Non-fungible Tokens: What Are NFTs?

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We were browsing through our social newsfeed and were surprised how many sponsored ads for NFTs popped up. Some of you might also have experienced the same thing over the past few months, and perhaps you’re wondering, “What in the world are NFTs?!”

We’ll do our very best to keep things simple, especially for those who get easily confused. Here we go.

What are Non-fungible Tokens or NFTs?

A non-fungible token, or NFT, is a form of a digital asset representing real-world objects such as art pieces, music, and videos. It has been around since 2014 but has become increasingly popular over the past year because it allowed people to buy and sell digital artwork using cryptocurrency.

NFTs, in essence, are supposed to create some form of digital scarcity, even if most digital creations are widely available online. Some might say that it is pointless since digital art can be viewed, accessed, and saved at any time. Why would a person spend millions on a piece of digital art?

Simple. NFTs allow a person to own the said artwork with an authentication built-in to prove their ownership of the item. Picture it this way, the Mona Lisa can be reproduced and mass distributed in different forms and shapes at different prices, but only one person has the original priceless artwork. More than ownership of the said item, it is the digital bragging rights collectors are paying for.

What makes NFTs different from other cryptocurrencies?

Unlike most digital and cryptocurrencies, NFTs might not be good for mobile push payment transactions. Still, they have generated quite an interest in many investors that they have been making a lot of noise today.

An NFT is made with the same programming used for cryptocurrencies, such as Bitcoin and Ethereum, but that’s pretty much all they have in common. Physical notes and digital currencies are all fungible. This means they have a specific value (a dollar to a dollar, a BTC to a BTC) that can be traded or exchanged for one another and other items with the same value.

Their fungibility is what makes cryptocurrencies more trustworthy for transactions. NFTs, on the other hand, are a lot riskier since they have no specific real value tied to them. For instance, an online clip of an NBA highlight featuring Michael Jordan does not have the same value as another MJ highlight. Their digital signatures make it nearly impossible to determine the actual equal value between items, let alone trade it 1:1.

Is it just hype, or is it the real deal?

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All the noise NFTs make nowadays is getting people’s attention — specifically from investors and collectors/speculators. But is it truly worth spending thousands to millions of dollars on?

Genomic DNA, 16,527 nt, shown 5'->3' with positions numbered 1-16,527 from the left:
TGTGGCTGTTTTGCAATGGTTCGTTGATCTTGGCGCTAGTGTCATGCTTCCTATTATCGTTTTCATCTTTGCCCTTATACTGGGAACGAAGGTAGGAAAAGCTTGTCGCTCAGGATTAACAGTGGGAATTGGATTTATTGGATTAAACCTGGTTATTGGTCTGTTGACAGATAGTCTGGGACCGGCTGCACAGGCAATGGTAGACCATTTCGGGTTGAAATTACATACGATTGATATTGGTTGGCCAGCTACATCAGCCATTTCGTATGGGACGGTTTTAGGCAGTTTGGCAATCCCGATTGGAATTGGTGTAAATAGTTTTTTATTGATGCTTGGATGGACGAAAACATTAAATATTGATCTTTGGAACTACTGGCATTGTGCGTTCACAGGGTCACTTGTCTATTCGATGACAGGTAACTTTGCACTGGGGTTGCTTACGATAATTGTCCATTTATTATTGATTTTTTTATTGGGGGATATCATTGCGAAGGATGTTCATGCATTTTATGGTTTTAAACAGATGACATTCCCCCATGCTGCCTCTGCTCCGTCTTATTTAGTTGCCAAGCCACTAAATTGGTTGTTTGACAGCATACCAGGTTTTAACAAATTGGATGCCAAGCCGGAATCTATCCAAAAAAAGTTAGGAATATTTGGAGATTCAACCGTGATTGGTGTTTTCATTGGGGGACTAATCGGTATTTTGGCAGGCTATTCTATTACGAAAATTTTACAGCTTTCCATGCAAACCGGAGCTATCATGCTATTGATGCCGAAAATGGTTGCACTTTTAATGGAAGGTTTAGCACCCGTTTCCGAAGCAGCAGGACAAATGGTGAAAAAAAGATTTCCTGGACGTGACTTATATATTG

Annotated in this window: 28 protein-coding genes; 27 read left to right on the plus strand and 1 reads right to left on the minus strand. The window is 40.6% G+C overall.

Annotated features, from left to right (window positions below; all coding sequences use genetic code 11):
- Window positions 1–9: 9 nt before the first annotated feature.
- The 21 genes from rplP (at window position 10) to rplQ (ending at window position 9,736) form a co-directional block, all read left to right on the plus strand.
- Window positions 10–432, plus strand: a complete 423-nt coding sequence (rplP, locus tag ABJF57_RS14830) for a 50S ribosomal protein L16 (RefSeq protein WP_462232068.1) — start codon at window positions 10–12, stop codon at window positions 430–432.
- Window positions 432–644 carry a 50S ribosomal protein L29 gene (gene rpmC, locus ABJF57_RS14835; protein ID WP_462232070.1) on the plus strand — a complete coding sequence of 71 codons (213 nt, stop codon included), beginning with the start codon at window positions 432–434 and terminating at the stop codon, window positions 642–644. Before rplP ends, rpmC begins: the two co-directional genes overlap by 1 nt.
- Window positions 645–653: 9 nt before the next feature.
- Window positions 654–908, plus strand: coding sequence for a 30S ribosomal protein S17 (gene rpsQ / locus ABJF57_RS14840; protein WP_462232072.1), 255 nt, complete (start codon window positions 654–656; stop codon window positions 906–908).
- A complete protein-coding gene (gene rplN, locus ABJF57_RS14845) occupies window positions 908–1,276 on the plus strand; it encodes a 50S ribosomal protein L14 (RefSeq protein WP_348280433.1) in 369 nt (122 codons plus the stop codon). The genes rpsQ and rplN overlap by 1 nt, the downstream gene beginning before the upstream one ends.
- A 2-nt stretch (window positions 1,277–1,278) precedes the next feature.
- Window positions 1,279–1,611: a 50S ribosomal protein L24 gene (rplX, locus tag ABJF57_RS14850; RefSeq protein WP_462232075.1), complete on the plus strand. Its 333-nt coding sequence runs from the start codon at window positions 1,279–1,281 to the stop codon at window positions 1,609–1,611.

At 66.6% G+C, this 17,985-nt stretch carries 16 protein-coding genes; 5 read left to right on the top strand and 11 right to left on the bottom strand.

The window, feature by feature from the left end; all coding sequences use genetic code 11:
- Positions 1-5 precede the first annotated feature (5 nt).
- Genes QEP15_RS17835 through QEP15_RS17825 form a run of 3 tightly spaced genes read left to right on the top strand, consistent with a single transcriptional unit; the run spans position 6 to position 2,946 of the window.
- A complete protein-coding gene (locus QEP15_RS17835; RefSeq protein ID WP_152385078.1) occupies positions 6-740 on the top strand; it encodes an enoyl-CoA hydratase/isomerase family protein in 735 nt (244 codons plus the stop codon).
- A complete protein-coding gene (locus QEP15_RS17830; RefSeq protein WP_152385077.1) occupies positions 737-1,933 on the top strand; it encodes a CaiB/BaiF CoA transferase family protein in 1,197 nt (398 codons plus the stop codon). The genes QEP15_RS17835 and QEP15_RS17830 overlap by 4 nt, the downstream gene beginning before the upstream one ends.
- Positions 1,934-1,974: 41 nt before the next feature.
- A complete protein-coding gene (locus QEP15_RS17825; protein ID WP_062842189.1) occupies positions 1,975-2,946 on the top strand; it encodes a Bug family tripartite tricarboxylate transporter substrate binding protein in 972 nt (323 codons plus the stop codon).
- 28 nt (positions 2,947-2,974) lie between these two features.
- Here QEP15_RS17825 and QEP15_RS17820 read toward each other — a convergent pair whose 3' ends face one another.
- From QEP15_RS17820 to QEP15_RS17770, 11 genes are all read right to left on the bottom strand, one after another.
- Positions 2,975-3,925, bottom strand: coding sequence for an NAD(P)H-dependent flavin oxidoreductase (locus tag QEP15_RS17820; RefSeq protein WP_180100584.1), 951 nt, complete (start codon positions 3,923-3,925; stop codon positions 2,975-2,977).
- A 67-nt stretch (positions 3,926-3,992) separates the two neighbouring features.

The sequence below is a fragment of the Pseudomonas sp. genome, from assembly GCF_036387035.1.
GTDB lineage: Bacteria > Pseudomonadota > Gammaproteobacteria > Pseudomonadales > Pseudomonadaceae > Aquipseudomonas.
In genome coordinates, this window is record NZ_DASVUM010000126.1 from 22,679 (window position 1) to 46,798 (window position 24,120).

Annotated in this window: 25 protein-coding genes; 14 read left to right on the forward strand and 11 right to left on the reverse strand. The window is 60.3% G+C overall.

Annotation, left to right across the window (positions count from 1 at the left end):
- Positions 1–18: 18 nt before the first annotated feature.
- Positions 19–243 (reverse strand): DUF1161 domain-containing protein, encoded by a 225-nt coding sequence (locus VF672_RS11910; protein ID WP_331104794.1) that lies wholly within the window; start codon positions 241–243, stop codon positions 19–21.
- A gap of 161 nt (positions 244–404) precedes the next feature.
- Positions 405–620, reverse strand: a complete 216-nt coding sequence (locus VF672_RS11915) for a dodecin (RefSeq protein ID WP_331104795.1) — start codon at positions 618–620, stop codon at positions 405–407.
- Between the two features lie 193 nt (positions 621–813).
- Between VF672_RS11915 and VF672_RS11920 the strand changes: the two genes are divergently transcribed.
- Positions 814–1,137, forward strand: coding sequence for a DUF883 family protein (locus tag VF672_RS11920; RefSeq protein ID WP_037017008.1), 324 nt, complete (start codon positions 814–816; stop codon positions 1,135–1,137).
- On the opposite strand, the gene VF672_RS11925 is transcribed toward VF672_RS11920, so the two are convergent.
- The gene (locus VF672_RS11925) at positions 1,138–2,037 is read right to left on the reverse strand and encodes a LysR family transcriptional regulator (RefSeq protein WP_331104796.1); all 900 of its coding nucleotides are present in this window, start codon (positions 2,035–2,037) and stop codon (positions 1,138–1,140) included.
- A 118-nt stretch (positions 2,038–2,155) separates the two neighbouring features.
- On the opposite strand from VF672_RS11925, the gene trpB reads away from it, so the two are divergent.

Collectors and investors have a keen sense for things like this, especially those who have greater experience in their respective fields. However, the average collector and investor should still approach NFTs as they normally would with their other transactions and investments.

Due diligence is required to gain a deeper understanding of the topic. However, caution is also highly recommended since it is technically relatively new and quite unstable.

Although some investors believe it is the future of collecting and investment since we’re already transitioning into the digital era where almost everything is done online. NFTs allow artists and creators a unique opportunity to earn money for their digital creations. It cuts down their costs as no physical manifestation is required to sell artwork.

This means they no longer need to paint or print on paper, no need to display in galleries to attract clients and buyers. They can directly sell the files as NFTs to interested parties.

One unique feature about NFTs is that the artist can preprogram them so that they will receive royalties every time their artwork gets sold to a new owner. This way, they get to keep the entire profit all to themselves on the initial sale and still make some money off of royalties in succeeding transactions.

But art isn’t the only moneymaker where NFTs are concerned. As mentioned, it can include anything that is produced digitally, such as but not limited to:

  • Music
  • Sports highlights
  • Video clips
  • GIFs
  • Virtual avatars and skins
  • Collectibles

Even tweets have been sold as NFTs, with Twitter co-founder Jack Dorsey selling his first-ever tweet as an NFT for a whopping $2.9 million.

How can you buy one?

For those interested in getting started with NFTs, you will need a digital wallet to store cryptocurrencies and NFTs. You will also need to buy some cryptocurrencies depending on what is accepted by the NFT provider. You can buy cryptocurrencies using your credit card on different platforms such as Coinbase, eToro, Kraken, PayPal, and even Robinhood. Just make sure to take note of the charges for each transaction.

Once you have your digital wallet set up, you can now look for NFTs in specific marketplaces that carry them. Here are some of the more popular ones right now:

As we already stated, approach NFTs as you would any investment, with due diligence and great caution. Just because you can afford NFTs doesn’t mean you should automatically buy them. With all the risks and uncertainties involved in it, even experts are somewhat divided on the topic. This makes investing in NFTs a major personal investment decision, so don’t take it lightly.

 

 

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